Lofty concepts like Product Strategy always sound a lot easier when you water them down into a framework. Actually fleshing them out is tough work though.
It’s not hard to find a frameworks or guides for anything these days, especially since content marketing favours “top-10”-esque checklists and headlines. That’s not to play down their effectiveness – they are easy to grasp and are helpful for seeing a bigger picture.
It’s just they often gloss over the sheer effort required.
I’ve been thinking about Product Strategy in some form or other since day one, and though important (Marty Cagan explains it well), golly is it tiring and frustrating. To be quite frank I find myself saddled with a lot of uncertainty – for a product that’s only been in use for about 5 months, there’s a lot of legacy to unravel and many stones left unturned. I set aside time to think about the strategy, but find a lot of the time is spent either in a state of mental block, or uncovering questions with no immediate answers.
I do find some solace in this statement by the “Father of Advertising”:
Big ideas come from the unconscious. This is true in art, in science, and in advertising. But your unconscious has to be well informed, or your idea will be irrelevant. Stuff your conscious mind with information, then unhook your rational thought process. You can help this process by going for a long walk, or taking a hot bath, or drinking half a pint of claret. Suddenly, if the telephone line from your unconscious is open, a big idea wells up within you.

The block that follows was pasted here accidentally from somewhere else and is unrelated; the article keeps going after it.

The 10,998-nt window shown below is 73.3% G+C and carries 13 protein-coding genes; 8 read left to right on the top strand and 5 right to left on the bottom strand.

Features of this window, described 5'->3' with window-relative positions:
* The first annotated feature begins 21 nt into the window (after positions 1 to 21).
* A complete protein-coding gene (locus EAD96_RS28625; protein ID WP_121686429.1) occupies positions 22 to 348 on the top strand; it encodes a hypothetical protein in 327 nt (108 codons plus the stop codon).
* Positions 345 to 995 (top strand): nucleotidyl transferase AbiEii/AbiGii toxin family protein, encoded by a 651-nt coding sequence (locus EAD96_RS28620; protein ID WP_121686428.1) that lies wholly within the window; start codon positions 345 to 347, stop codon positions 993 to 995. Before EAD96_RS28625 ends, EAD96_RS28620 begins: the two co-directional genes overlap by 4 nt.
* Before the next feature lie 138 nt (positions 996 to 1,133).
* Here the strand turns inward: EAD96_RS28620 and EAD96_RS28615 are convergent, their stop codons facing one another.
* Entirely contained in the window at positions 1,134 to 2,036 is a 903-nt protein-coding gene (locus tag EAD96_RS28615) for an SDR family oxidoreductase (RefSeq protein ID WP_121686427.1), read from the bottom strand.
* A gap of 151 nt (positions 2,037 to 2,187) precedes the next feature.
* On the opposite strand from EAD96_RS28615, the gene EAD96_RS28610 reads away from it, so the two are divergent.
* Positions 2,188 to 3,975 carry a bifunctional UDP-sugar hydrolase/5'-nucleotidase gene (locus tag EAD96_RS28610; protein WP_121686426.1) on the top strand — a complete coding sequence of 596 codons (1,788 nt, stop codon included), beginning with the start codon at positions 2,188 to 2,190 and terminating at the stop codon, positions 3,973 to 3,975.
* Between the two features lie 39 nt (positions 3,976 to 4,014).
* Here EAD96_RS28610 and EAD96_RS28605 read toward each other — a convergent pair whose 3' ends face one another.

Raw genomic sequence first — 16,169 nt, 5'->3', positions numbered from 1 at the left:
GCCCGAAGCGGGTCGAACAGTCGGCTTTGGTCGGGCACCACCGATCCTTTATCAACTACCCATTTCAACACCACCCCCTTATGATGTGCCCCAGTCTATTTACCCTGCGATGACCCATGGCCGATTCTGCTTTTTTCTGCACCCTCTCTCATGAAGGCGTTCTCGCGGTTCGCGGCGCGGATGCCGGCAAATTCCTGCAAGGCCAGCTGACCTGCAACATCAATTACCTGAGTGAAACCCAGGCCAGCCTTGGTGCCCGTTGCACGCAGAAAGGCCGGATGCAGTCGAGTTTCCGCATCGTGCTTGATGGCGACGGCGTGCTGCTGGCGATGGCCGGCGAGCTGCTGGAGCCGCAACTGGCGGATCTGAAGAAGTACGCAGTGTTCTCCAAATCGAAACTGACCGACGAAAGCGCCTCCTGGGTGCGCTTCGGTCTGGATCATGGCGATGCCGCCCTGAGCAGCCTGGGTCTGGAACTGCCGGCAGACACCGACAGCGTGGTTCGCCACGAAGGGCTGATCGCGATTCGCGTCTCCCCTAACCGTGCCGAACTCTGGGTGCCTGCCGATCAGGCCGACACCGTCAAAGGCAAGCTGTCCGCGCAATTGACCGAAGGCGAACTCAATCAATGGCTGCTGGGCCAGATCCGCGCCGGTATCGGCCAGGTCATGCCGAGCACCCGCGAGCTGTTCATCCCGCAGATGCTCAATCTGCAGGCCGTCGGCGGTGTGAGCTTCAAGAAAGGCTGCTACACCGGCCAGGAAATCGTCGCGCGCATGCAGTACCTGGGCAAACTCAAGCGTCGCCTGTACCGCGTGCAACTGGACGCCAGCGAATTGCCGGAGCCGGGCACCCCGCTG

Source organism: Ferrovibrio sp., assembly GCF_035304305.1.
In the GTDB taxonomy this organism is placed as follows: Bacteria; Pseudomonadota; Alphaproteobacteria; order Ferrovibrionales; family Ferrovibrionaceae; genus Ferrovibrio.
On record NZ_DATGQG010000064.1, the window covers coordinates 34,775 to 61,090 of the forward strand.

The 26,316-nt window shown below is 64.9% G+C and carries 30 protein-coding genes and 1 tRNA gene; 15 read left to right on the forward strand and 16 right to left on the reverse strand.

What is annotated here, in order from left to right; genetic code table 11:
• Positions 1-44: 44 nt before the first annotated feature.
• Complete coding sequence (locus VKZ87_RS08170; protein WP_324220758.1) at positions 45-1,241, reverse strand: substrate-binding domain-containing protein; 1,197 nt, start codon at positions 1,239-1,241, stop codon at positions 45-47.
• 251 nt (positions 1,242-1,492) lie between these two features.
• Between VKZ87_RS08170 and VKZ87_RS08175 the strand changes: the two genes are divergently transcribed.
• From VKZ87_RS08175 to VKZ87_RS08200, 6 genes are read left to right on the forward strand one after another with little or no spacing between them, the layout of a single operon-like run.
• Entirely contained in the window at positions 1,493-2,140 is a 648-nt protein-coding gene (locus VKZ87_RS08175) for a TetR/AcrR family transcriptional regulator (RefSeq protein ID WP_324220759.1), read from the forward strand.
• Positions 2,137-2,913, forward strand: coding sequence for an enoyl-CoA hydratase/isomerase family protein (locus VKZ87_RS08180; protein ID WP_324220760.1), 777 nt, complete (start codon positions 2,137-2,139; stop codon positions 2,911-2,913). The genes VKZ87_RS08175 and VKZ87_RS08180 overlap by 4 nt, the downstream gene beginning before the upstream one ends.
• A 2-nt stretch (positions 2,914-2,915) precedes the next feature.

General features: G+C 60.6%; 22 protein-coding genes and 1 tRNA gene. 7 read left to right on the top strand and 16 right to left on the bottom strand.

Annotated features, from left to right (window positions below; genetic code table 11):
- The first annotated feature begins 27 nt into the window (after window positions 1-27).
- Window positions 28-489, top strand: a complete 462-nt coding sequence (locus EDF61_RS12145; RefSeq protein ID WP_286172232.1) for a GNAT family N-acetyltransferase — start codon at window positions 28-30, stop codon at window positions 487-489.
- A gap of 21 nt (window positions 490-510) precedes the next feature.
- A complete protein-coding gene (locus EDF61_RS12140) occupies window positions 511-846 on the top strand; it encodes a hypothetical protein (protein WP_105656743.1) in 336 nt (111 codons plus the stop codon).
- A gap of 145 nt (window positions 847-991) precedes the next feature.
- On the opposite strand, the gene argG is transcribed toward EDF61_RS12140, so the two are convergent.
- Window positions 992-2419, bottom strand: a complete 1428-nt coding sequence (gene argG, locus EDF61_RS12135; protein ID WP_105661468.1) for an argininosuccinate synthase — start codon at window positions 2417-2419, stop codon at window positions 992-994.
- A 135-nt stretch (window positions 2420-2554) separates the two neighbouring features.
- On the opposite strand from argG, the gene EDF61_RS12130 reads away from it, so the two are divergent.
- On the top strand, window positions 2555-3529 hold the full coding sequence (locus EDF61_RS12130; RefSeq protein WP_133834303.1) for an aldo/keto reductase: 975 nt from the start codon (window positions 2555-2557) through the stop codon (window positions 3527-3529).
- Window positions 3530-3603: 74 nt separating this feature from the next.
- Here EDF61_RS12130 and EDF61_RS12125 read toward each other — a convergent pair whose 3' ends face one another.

– David Ogilvy
At least I’m learning more about the needs of my users and customers. At least I’m finding out more about where the product fits in the grand scheme of the company.
I do think I need to ground my process somewhat as well, to at least have some semblance of a direction (I’m not a huge step-by-step, organised kind of guy) – so here’s the checklist:
- Figure out the bigger picture:
- What are my customers and users optimising for i.e. their KPIs? Customers having the higher priority. Even though most of these will not translate directly to my product, at the very least they will help inform me on where the product fits in. At best, they also provide me with a means of measuring product success.
- Get exposed to the high-level happenings and workflows of my customers. I’m already pretty close to the users, but they will not help much with the grander direction of the product. I have to be careful to strike a balance here – instead of being cc-ed in every e-mail, maybe join a biweekly meeting?
- How does my customer’s department function in other companies and what tools do they use? Or what is their pinnacle of perfection? Even if it is from a textbook – that could potentially inform me on where the department is heading to.
- Question the current construct:
- Getting down to the nitty-gritty of the current product. This means the tedious task of asking why things are built the way they are, and whether they are still relevant in the context of the use case. I need to write this list down, and answer each question one-by-one (each can have different stakeholders)
- Finding out the use cases I’m unaware of. Maybe some people aren’t using the product the way we envision – for example, since the data is exported from one system to another, I need to find out if people are modifying the export and why.
- Crafting the Product Strategy:
- Paring down the product’s objectives to fit a more focused use case, but with room to grow. Seeing how other companies build their software, I like the modular approach. Let’s do it module by module, instead of pushing out a Frankenstein at one go. I think I have a very high-level and broad understanding of what this should look like, but I’ll need to get buy-in.
- Set the metrics and goalposts – stages at which I know I can move on to focusing on another aspect e.g. if I can reduce the user’s time spent to XX mins, I can focus on building the other features. This will also need buy-in.
- Rework the roadmap to have these in mind.
Such is the grand plan. Maybe it’s a little too lofty – but even if I achieve only 50% of these, at least I’ll be moving in the right direction.